IDF: Ultra-Orthodox recruits can plug gap in technical units (HAŽARETZ NEWS) By Amos Harel 06/10/12)
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Technical units in the Israel Defense Forces, particularly in the
Israel Air Force, are hundreds of soldiers short and need immediate
reinforcements. Army officials believe ultra-Orthodox recruits could
fill these positions. This was one of the messages conveyed by
Personnel Directorate officials to members of the Knesset committee
that is evaluating ways to increase Haredi enlistment.
The IDF says overall enlistment has declined by a few thousand every
year since the middle of the previous decade, mainly due to the rise
in service deferrals for Haredi men in these years. The trend is not
expected to reverse itself until the middle of the current decade.
The army believes it has done as much as it can to stem the reduction
in the numbers of soldiers assigned to combat and technology
assignments using measures such as issuing fewer waivers due to
mental or physical health considerations. Another factor contributing
to staffing problems is the decline in graduates from vocational high
Around 380 ultra-Orthodox men currently serve in technology positions
in Haredi units in the IAF, which has made preparations that should
make it possible to increase that number to 1,000 within a year or a
year and a half. Until then, the air force will have to use outside
firms to close the gaps.
The committee, chaired by MK Yohanan Plesner (Kadima ), was
established to evaluate alternatives to the Tal Law, the legislation
stipulating the terms for Haredi military service that was recently
declared unconstitutional by the High Court of Justice. It is
expected to submit its recommendations for a successor to that law by
the end of the month, with an eye to passing the new law by the end
of July, before the Knesset starts its summer recess.
Prime Minister Benjamin Netanyahu and Defense Minister Ehud Barak are
monitoring the committee´s work.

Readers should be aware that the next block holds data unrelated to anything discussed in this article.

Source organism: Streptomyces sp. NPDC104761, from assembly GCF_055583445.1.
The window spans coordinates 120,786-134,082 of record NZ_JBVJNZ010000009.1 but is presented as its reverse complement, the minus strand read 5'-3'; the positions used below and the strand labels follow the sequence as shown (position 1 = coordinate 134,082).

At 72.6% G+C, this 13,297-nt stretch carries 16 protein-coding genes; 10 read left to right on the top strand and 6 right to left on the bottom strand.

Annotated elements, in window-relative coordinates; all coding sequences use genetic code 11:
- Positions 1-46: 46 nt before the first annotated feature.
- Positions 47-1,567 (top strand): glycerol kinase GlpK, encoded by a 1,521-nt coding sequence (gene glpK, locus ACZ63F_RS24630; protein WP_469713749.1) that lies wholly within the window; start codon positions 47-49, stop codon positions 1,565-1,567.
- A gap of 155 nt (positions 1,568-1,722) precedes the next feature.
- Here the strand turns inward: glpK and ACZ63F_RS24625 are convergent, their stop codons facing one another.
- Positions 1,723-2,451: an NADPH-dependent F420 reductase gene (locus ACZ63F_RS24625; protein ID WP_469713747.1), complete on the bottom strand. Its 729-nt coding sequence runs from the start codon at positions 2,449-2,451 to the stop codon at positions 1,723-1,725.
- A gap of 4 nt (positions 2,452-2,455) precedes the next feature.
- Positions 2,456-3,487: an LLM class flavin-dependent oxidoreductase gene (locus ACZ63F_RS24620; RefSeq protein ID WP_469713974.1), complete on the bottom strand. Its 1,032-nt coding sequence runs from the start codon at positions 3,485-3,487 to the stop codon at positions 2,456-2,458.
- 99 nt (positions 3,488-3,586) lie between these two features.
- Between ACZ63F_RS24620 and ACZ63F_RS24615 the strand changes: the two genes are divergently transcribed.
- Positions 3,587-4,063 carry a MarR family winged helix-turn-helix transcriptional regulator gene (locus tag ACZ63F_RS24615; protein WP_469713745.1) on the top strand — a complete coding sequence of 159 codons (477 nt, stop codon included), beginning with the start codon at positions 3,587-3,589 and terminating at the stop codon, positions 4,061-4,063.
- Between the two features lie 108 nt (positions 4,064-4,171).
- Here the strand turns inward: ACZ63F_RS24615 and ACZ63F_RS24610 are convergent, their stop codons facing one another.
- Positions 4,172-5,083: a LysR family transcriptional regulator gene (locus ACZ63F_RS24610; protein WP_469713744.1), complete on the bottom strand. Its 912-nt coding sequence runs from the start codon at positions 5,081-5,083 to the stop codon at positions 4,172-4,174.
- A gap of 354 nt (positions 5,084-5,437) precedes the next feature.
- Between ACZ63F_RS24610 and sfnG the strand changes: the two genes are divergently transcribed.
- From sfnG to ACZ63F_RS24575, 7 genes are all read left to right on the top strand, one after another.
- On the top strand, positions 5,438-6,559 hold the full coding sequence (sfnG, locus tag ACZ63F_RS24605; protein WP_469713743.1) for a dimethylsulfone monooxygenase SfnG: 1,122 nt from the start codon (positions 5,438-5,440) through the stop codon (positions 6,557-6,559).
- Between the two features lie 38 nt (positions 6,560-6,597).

Haredi representatives on the Plesner Committee have said during the
sessions that they will not permit the state to interfere with the
considerations of their yeshiva students. Specifically, they have
said they will not support the committee´s recommendations if these
young men are stripped of their right to choose whether to enlist or
to continue their religious studies.
The Haredi representatives say their community is already changing
for the good, with more young people entering the labor market and
the army, and that coercion by the state would put it on a collision
course with the ultra-Orthodox community.
Committee members from non-Haredi parties, meanwhile, stress the
importance of gradual steps to increase Haredi enlistment, including
the use of draft quotas - or targets, a more flexible term that could
also include the addition of incentives.
Negative incentives, in the form of financial sanctions against
yeshivas that prevent their students from enlisting and making
yeshiva heads criminally responsible for submitting false enrollment
reports to the state, may also be considered.
The goal of all of these is to offer Haredi men a broad menu of
choices, including various Haredi-only units and different types of
civil and national service.
The issue of the quota, or numerical target, is considered
particularly sensitive. The committee will presumably be asked to
recommend a percentage of yeshiva students - between 5 percent and 20
percent - who will receive a total waiver from service to their state
on account of their outstanding talent for religious study.
One possibility already being considered is for the committee to
issue a majority report in the likely event that the Haredi
representatives will not agree with these relatively low percentages.
(© Copyright 2012 Ha´aretz 06/10/12)
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